A monster on the verge of eating an adventurer.

D&D Next

by Ramanan Sivaranjan on June 10, 2012

Tagged: 5e dndnext playtest

Wizards of the Coast have spent the past few months hyping up their plans for the 5th edition of D&D, something they have been calling D&D Next. They announced a public play test, which I signed up for, a couple weeks ago. The first batch of rules were released to the public to read over, play, provide feedback on.

The new rules are a pretty refreshing change from the 4th edition rule books. The “how to play” booklet is incredibly short. Everything you need to know to play the game fits on 25 pages and a handful of pre-generated character sheets. (The current play test rules don’t include anything about character generation, so I imagine the actual rules will be a little bit longer.) The character sheets are amazing because they are all 1-2 pages long and include almost everything you need to know about your character. To contrast, the character sheet for the first level character I play in D&D Encounters is 5 pages long.

D&D Next is a much simpler game than its predecessors. It takes the D20 rules from 3rd and 4th edition and strips them down even more. Saving throws are now done using your ability scores. (For example, Save vs. Magic is now an intelligence check.) Similarly there aren’t separate list of skills or proficiencies to manage. The only stat blocks on the character sheets are your six ability scores, HP, and AC. It feels nice and light. There is much less to explain to a new player, and much less to look up.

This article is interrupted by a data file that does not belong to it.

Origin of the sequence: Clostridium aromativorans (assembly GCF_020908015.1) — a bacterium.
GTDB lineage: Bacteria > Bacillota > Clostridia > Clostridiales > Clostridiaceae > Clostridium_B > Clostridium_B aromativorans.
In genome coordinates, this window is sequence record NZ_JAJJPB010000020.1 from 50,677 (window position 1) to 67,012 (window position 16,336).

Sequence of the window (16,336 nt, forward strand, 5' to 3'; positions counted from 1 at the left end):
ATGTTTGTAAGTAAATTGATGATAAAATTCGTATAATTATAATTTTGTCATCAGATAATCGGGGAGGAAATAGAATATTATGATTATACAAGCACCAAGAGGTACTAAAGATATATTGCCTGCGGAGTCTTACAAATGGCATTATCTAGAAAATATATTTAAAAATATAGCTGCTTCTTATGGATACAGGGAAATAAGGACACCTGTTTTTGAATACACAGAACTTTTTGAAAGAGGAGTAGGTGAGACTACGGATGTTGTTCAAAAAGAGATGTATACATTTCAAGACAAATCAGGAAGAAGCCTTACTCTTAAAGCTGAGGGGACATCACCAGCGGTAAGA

The plethora of modifier bonuses found in previous editions of the game have been replaced by a simpler advantage/disadvantage system. Instead of getting bonuses stacked on top of bonuses, you either end up being in an advantageous situation or a disadvantageous situation. When this happens you roll two D20 dice when performing an action, and take the higher roll in the case of an advantage, and the lower roll in the case of a disadvantage. In play I felt it worked quite well, and it’s an easy system to teach and understand.

D&D Next, at least in this initial ruleset, feels like a good mix both old and new D&D. There are still (optional) feats and powers and junk like that, but it’s been toned down a lot. For the most part I think the game feels very old-school. Combat is reasonably quick to resolve and fairly free form. The DM was rolling for random encounters, something you’d probably never want to do in 4th edition. The play test I participated in1 was run without miniatures. I think that makes a huge difference in how quickly combat plays out.

D&D Next is looking quite promising. If I have any gripes it is that the player characters felt a bit overpowered. Original D&D has very weak starting characters, while 4th edition has fairly powerful starting characters. Figuring out a way to balance between both extremes will be tricky.

I know a lot of people have written Wizards of the Coast off, but it’s clear they still have some ideas to share.

  1. My first game of D&D Next was also my first game playing online. A DM I met at Duelling Grounds ran a game online using Google+. Playing online actually worked surprisingly well. 

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